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Put me in charge of Mint mintages?

What should the mintage number be for the quarter-ounce gold Standing Liberty Centennial quarter that will be released Sept. 8?

It is the second of three gold coins the Mint is issuing this year to mark the 100th anniversary of the very popular 1916 designs for the dime, quarter and half dollar.

On April 21, the gold dime sold out in less than an hour. Mintage was 125,000, but because of orders that did not go through for various reasons, the actual sales figure is 116,110.

Let’s use that as a baseline to figure out what the gold Standing Liberty mintage should be.

Those collectors who would argue that mintages should match to allow collectors to form complete sets have a point.

But gold American Eagle buyers know that mintages aren’t identical because collectors react to them differently. As prices rise going up the weight sizes, fewer individual coins are purchased until the standard one-ounce size is reached, when the number jumps again.

We can rule out the one-ounce size for the Centennial coins because there isn’t one.

If we cut mintages roughly in half to 55,000, collectors would still have to spend more than the $23.8 million they spent on the gold dimes because there is 2.5 times the precious metal in each one and bullion prices have risen since April.

Trying to smooth out total dollars spent would imply that mintages would be halved again to 27,500 for the Walking Liberty design when it is released.

While the logic is sound, such a small number might make it seem that the Mint is deliberately trying to shut out most buyers of gold Mercury dimes when the offer of the Walking Liberty design is made.

That would not look good.

Yet on the other hand, to set mintages too high destroys the secondary market.

A bad reaction to the gold Standing Liberty quarter will poison the well for the gold Walking Liberty half dollar that will follow.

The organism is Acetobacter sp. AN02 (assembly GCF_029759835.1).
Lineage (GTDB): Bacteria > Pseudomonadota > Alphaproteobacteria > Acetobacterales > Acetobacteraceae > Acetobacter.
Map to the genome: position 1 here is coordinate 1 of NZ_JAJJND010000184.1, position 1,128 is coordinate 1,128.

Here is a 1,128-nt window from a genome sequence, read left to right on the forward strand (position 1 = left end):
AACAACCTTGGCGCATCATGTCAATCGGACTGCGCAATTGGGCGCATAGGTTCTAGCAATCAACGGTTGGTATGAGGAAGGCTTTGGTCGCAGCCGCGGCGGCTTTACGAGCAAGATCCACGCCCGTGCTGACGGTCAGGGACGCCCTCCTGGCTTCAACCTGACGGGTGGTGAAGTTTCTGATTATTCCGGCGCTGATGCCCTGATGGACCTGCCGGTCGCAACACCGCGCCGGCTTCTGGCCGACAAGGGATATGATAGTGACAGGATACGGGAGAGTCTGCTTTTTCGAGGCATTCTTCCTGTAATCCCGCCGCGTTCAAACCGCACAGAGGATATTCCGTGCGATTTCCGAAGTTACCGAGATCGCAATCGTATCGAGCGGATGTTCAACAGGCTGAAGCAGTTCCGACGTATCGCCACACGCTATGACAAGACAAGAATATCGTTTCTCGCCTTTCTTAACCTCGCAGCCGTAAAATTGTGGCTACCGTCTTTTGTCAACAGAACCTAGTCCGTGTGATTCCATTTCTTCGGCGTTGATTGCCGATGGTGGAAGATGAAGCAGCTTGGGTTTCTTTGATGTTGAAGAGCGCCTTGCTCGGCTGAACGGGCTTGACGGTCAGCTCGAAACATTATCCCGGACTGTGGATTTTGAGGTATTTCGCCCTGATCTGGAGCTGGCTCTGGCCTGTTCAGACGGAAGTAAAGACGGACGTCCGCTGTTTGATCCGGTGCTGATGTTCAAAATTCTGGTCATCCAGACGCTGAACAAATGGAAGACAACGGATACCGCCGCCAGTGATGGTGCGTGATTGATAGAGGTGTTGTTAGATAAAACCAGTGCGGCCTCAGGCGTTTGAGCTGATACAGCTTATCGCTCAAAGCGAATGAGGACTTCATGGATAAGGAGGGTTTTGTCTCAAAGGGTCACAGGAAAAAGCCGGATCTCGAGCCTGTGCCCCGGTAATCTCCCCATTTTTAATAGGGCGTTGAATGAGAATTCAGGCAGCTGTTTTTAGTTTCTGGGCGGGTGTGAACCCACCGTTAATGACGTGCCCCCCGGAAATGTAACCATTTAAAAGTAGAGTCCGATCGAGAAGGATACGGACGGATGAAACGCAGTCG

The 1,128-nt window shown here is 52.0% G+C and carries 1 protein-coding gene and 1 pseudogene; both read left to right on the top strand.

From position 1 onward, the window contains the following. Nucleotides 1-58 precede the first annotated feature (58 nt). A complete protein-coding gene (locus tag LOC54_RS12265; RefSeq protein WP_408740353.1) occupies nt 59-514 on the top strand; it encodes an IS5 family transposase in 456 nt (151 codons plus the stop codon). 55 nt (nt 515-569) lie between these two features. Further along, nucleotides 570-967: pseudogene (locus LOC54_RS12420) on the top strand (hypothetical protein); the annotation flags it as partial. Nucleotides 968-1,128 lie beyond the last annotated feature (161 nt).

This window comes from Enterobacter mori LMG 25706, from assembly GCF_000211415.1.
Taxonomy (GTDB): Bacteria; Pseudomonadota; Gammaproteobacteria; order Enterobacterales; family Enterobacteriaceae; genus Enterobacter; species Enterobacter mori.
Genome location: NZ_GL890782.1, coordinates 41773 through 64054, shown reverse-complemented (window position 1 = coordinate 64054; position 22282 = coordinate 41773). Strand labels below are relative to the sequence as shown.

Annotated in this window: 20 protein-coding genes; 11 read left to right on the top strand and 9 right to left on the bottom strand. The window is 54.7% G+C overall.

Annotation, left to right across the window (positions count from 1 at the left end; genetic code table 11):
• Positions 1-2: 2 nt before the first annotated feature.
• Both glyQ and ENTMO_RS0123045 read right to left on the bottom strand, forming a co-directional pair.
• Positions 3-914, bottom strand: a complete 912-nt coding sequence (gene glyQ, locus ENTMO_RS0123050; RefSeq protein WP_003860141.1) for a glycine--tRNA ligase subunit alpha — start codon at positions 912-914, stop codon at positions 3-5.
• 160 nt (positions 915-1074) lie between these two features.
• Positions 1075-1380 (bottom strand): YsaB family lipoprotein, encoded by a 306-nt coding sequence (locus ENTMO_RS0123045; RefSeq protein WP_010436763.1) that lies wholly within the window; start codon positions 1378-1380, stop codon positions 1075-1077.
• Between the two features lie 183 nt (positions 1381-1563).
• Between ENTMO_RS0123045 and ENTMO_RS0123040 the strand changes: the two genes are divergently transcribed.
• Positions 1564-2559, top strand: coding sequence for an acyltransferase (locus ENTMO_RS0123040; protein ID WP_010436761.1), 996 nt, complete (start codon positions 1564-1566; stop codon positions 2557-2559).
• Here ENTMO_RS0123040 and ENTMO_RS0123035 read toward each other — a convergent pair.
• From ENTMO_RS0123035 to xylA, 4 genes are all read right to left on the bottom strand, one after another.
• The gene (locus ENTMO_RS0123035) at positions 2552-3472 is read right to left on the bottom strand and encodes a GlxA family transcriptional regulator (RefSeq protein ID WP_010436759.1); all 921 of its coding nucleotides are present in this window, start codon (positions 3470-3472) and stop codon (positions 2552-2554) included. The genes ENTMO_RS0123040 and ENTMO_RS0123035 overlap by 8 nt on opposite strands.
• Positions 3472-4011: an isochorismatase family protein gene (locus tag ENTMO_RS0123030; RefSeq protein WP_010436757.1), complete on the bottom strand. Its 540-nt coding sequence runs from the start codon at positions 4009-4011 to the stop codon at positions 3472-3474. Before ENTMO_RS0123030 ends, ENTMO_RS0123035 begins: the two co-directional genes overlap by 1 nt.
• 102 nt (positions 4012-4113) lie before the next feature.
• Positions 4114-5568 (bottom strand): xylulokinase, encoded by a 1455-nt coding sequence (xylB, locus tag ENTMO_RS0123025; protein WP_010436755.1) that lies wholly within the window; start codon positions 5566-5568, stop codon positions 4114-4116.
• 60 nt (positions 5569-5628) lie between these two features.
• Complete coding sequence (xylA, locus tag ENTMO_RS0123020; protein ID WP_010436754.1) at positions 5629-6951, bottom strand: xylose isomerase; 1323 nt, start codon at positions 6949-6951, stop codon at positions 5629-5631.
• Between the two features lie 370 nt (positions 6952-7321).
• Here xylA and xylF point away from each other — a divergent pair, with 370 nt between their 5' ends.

What is the happy medium?

Collectors do not have infinite sums of money at their disposal. However, they are willing to pay more because many believe lightning will strike twice, a sellout will occur and the buyers will be able to resell what they obtain for even more money on the secondary market.

That being the case, potential gold Standing Liberty quarter buyers are probably willing to spend more than the $23.8 million they spent on the dimes.

If collectors will spend 50 percent more, that gets us to $35.7 million.

Using a hypothetical $550 issue price, gets us to a mintage of roughly 65,000 quarter-ounce pieces.

That is mintage figure I would select if I were in charge.

Following this same logic, the gold half dollar would cost around $53.55 million, putting the mintage of the Walking Liberty when it comes later in the year at roughly 49,000, let’s say 50,000 in round numbers.

That would put total collector expenditures for the three coins at over $114 million.

Such a figure is a very large sum. It would exceed the proceeds of the gold Kennedy half dollar. It is a very strong number, but I think doable. That would give us formal mintage numbers announced in advance of 125,000, 65,000 and 50,000, for the gold dime, quarter and half, respectively.

How does that sound?

Buzz blogger Dave Harper has twice won the Numismatic Literary Guild Award for Best Blog and is editor of the weekly newspaper "Numismatic News."

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